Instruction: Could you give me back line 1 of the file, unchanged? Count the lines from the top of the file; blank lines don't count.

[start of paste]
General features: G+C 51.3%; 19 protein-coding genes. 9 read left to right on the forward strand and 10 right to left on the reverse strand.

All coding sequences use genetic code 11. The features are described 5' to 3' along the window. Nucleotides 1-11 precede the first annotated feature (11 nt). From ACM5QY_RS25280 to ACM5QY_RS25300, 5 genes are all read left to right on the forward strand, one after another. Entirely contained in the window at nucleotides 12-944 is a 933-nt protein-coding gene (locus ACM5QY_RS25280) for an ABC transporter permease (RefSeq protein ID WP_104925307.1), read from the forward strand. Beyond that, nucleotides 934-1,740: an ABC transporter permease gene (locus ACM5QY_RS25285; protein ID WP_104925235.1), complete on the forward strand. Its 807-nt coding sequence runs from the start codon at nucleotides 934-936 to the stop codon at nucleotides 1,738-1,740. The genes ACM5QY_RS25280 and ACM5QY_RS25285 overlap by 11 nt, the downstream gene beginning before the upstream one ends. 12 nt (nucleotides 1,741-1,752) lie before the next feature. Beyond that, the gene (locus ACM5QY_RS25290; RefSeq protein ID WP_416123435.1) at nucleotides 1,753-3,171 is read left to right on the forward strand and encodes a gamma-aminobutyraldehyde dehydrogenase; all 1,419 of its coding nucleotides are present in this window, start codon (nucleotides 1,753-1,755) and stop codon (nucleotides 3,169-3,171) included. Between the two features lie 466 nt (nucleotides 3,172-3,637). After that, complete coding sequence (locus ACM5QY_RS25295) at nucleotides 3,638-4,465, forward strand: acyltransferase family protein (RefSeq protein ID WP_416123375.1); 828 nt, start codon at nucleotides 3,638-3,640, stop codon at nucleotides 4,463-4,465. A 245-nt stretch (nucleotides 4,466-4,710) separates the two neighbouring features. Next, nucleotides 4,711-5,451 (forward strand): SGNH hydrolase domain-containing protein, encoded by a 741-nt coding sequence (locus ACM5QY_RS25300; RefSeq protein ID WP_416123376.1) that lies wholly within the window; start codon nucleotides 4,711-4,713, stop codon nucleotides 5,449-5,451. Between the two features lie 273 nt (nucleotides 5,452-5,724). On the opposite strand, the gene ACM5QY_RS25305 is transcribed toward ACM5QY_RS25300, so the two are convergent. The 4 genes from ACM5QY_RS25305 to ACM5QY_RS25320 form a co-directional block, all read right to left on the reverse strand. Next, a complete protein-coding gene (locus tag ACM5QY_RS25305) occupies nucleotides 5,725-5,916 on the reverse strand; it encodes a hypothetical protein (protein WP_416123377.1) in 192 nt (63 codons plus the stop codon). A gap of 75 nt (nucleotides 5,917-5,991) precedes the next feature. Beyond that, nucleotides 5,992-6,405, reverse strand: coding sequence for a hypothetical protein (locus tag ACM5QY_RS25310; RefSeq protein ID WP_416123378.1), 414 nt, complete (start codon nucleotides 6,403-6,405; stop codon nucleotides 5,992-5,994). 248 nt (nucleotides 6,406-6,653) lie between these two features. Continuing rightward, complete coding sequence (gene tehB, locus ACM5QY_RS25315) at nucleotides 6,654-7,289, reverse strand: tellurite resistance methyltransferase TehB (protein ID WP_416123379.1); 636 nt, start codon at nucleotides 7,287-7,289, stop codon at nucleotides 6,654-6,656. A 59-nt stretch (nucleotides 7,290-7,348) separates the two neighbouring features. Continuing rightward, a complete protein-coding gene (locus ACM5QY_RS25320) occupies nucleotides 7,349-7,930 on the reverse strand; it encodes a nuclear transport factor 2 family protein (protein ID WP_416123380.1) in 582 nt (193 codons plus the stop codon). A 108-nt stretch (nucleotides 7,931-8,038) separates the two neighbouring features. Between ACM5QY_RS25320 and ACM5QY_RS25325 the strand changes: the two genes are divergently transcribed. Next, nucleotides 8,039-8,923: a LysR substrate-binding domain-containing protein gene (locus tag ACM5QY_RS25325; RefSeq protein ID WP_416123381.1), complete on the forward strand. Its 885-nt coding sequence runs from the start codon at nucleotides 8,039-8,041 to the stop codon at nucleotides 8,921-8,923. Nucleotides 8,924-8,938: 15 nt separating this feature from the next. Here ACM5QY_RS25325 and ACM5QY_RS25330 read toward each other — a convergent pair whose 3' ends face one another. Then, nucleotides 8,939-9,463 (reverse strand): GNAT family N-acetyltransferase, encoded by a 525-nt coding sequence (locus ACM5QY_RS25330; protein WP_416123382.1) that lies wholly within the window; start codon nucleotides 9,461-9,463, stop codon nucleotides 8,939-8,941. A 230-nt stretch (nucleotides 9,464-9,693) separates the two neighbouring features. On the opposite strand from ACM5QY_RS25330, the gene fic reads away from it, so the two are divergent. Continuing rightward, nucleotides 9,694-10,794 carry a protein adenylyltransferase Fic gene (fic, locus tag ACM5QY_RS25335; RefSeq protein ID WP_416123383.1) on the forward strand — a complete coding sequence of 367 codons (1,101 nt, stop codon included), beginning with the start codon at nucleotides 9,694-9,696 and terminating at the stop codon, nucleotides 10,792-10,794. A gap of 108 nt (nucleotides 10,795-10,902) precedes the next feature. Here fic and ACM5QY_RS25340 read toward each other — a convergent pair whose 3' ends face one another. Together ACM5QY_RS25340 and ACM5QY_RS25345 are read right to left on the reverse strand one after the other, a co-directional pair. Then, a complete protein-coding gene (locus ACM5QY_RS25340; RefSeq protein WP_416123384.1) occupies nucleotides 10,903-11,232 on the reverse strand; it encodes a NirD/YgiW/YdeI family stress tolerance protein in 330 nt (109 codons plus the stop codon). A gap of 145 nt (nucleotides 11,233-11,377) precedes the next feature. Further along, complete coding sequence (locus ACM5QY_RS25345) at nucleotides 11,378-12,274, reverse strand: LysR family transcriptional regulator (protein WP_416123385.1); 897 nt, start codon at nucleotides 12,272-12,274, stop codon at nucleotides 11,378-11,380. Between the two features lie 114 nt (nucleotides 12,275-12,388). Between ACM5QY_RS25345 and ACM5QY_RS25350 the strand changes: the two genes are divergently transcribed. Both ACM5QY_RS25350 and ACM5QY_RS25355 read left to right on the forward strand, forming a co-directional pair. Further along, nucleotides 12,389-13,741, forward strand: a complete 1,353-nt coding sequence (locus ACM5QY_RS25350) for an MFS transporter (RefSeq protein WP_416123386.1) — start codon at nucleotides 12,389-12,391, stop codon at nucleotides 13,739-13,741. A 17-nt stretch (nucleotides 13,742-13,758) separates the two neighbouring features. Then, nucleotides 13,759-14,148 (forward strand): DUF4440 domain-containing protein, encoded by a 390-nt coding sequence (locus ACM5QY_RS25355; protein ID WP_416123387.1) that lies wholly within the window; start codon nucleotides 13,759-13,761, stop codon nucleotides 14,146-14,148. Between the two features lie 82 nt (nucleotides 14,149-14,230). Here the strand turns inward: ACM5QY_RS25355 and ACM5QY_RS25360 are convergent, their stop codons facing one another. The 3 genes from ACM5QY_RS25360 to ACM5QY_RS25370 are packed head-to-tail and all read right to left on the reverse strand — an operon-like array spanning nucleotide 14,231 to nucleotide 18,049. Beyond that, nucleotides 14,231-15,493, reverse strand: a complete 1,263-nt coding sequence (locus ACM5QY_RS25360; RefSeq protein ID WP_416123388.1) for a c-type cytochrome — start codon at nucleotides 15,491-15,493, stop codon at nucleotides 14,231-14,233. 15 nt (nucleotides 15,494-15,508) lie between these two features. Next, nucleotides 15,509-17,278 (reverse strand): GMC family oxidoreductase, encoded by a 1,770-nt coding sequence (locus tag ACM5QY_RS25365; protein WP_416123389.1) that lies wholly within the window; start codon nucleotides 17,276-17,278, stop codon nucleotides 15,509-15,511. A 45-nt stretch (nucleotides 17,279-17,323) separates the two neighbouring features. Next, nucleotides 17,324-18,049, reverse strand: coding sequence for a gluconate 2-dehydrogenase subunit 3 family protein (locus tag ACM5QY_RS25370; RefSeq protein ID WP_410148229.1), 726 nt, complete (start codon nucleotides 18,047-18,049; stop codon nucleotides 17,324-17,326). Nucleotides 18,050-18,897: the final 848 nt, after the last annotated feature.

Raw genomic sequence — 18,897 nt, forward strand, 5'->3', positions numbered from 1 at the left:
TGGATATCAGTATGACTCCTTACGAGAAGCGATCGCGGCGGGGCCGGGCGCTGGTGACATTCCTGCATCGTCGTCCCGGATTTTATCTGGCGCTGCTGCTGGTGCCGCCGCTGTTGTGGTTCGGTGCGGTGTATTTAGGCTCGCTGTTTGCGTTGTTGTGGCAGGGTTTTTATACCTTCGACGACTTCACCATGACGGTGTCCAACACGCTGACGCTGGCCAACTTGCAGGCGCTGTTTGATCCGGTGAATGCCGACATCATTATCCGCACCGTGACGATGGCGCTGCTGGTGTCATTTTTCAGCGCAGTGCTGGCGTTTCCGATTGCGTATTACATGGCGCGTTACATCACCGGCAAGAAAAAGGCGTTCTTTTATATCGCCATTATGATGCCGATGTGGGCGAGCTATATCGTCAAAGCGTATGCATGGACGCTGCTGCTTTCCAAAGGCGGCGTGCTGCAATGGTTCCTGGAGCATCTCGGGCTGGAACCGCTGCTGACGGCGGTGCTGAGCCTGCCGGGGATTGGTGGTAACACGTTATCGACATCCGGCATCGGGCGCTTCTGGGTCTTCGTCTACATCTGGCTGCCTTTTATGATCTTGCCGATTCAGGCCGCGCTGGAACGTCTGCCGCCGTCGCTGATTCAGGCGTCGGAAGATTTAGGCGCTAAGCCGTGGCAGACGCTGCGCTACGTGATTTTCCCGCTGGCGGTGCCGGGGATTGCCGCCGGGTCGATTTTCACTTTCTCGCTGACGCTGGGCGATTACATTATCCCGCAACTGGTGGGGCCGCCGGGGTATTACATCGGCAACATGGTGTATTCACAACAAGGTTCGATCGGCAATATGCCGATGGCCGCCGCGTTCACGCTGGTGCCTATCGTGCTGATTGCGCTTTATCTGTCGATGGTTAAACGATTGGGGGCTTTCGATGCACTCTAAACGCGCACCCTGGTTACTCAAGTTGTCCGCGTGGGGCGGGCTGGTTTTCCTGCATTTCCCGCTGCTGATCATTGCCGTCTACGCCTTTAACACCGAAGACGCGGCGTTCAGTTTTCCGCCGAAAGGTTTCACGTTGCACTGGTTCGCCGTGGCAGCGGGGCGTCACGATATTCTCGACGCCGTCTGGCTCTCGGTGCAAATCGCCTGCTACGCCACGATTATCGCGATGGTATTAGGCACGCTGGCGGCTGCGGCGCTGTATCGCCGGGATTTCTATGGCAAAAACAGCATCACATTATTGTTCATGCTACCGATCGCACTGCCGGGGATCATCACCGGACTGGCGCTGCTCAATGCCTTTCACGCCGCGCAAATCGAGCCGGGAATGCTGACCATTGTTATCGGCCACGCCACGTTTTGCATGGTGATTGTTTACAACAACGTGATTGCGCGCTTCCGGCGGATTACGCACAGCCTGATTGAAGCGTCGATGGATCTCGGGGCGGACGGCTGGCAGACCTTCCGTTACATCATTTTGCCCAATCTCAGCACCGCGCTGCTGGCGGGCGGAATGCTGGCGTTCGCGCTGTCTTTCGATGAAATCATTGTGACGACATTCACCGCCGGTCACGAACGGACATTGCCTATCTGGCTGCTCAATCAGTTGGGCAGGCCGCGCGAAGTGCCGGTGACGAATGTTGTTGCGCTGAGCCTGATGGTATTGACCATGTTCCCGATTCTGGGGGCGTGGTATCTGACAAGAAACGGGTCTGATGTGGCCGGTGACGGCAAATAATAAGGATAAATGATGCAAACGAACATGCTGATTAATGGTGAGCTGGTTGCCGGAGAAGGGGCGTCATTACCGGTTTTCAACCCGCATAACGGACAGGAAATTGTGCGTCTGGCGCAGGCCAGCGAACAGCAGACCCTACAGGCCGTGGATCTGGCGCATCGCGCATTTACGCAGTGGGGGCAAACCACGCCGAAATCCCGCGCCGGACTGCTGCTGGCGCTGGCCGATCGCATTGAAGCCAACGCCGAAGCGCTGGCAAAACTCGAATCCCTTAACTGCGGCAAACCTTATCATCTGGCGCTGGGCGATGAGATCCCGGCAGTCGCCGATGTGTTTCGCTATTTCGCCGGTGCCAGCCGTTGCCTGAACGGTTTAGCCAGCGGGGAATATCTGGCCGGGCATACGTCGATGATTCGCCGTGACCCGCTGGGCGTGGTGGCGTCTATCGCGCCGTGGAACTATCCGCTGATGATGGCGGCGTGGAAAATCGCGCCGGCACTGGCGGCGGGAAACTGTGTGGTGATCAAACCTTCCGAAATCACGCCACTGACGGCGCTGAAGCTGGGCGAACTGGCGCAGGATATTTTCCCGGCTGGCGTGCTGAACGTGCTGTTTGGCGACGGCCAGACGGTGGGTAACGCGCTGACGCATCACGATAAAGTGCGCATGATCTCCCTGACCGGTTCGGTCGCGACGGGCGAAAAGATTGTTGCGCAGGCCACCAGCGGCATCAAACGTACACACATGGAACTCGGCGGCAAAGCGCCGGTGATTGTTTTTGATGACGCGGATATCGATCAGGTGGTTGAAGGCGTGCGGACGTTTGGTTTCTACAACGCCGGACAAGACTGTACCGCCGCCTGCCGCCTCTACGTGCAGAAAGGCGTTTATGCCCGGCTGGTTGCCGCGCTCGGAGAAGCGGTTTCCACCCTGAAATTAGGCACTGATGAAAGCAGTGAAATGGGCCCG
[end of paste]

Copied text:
General features: G+C 51.3%; 19 protein-coding genes. 9 read left to right on the forward strand and 10 right to left on the reverse strand.